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A small-scale solution with a large-scale impact

Microchips are pervasive in today’s high-tech society, playing integral roles in the inner workings of your cell phone to your Keurig coffee machine.

A processing technology called CMOS, or complementary metal–oxide–semiconductor, made microchips economically feasible in the 1980s, said Sivasubramanian Somu, a research scientist in Northeastern’s Center for High-rate Nanomanufacturing.

A critical element in any microchip is something called an inverter — an electronic component that spits out zeros when you give it ones, and vice versa. “A transistor [the basic element in an inverter] is a simple, extremely fast switch,” Somu explained. “You can turn it on and off by electric signals.”

A computer chip using the molybdenum disulfide inverter. Photo by Brooks Canaday.

In the early days of computer technology, mechanical switches were used for computational operations. “You cannot achieve fast computations using mechanical switches,” Somu said. So CMOS, which used electric signals to turn the switches on and off, represented a significant advance in the field.

But despite its relative economy, a CMOS fabrication plant still costs about $50 billion, according to Somu. “We needed an alternative, cost-effective solution that still can compete with CMOS at the foundry level,” he said.

CHN’s proprietary “directed-assembly” approach is that alternative solution. Instead of requiring several fabrication steps of adding and removing material, as in the case of CMOS, directed assembly is an additive-only process that can be done at room temperature and pressure. A fabrication facility based on this technology, Somu said, could be built for as little as $25 million.

This cost savings would make nanotechnology accessible to millions of new innovators and entrepreneurs, unleashing a wave of creativity the same way the PC did for computing, said Ahmed Busnaina, the William Lincoln Smith Professor and Director of the NSF Center for High-rate Nanomanufacturing.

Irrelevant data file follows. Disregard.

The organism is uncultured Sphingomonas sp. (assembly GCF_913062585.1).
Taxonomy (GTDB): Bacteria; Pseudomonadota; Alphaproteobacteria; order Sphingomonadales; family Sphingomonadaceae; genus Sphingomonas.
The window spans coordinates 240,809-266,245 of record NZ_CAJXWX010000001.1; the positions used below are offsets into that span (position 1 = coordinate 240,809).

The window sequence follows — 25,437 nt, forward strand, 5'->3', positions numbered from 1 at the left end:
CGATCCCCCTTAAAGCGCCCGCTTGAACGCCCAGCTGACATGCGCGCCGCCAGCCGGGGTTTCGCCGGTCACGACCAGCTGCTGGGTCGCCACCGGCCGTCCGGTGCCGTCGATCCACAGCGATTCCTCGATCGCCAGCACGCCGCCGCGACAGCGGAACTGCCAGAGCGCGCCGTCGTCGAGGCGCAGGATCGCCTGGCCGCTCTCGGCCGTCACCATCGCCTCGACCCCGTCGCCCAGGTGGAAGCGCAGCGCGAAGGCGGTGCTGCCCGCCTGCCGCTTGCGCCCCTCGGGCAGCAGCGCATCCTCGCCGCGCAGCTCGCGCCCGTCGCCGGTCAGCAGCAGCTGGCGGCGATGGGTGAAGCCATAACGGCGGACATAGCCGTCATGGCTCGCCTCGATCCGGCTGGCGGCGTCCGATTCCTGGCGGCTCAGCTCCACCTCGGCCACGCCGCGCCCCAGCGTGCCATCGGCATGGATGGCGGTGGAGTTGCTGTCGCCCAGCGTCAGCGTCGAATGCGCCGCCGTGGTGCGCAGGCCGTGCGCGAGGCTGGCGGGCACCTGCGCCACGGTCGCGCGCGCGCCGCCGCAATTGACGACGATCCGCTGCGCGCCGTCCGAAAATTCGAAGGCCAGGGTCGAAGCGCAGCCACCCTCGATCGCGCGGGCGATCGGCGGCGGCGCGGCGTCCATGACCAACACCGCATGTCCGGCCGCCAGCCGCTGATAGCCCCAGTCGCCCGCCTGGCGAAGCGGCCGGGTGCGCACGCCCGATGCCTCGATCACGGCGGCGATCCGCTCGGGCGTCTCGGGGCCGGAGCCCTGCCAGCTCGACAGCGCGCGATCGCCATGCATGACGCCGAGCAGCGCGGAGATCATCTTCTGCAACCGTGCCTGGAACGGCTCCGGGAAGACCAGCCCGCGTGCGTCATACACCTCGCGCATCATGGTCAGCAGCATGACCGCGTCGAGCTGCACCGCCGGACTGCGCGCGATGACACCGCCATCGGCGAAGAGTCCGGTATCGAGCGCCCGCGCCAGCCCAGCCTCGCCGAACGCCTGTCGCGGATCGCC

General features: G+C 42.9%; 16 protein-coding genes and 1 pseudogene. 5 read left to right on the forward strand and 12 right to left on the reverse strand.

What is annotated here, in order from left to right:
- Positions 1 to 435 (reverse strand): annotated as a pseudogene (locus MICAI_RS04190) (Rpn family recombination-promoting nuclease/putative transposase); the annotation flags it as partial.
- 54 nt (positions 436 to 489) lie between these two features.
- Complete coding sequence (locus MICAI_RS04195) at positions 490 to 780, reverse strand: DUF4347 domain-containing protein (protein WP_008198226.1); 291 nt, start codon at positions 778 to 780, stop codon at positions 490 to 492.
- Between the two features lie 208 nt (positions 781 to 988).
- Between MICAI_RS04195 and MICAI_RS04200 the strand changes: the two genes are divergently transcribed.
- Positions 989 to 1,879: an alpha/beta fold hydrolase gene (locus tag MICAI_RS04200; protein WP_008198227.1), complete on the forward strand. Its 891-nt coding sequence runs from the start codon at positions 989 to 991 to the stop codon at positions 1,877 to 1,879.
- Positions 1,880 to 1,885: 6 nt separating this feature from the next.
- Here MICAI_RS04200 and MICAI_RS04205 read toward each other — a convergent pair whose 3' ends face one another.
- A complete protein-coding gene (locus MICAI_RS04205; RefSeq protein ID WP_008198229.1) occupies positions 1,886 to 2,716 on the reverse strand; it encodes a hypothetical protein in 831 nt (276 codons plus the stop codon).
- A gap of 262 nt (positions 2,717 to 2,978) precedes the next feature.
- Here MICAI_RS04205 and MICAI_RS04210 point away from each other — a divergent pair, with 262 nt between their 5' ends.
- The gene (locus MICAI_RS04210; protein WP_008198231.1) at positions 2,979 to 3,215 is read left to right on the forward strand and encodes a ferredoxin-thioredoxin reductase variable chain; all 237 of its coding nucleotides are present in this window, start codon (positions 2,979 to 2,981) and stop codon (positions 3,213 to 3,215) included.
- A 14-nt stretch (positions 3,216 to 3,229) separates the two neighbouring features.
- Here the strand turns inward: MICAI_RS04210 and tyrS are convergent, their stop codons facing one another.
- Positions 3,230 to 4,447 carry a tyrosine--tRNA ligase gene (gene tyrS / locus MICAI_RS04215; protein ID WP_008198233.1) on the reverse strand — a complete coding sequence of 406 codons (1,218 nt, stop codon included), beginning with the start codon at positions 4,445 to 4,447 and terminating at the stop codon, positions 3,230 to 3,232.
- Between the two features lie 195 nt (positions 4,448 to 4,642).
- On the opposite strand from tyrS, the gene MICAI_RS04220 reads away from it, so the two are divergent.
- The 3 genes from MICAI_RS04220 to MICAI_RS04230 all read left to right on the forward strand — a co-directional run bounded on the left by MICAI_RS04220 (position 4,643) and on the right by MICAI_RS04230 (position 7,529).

A custom probe station that varies temperature and atmospheric pressure to measure the electrical properties of materials at the Center for High-rate Nanomanufacturing. Photo by Brooks Canaday.

But creating a nanosized inverter is easier said than done, added Jun Huang, a postdoctoral research scientist in the center. Researchers have using materials like graphene and carbon nanotubes for creating inverters, but none of these has worked well on its own. Creating a nanosized inverter made up of different nanomaterials with excellent properties, Huang said, can result in excellent complimentary transistors.

Using the directed-assembly process, the team created an effective complimentary inverter using Molybdenum disulfide and carbon nanotubes. “At the nanolevel,” said Huang, “molybdenum disulfide occurs in thin, nanometer-thick sheets.” At this scale, he noted, the material begins to demonstrate transistor characteristics critical to the construction of a good inverter.

The success represents a step toward CHN’s ultimate goal of enabling small- and medium-sized businesses to develop new, microchip-based technologies. The results of their research were reported in a recent article in the journal Nanotechnology.

View selected pub­li­ca­tions of CHN researchers in IRis, Northeastern’s dig­ital archive.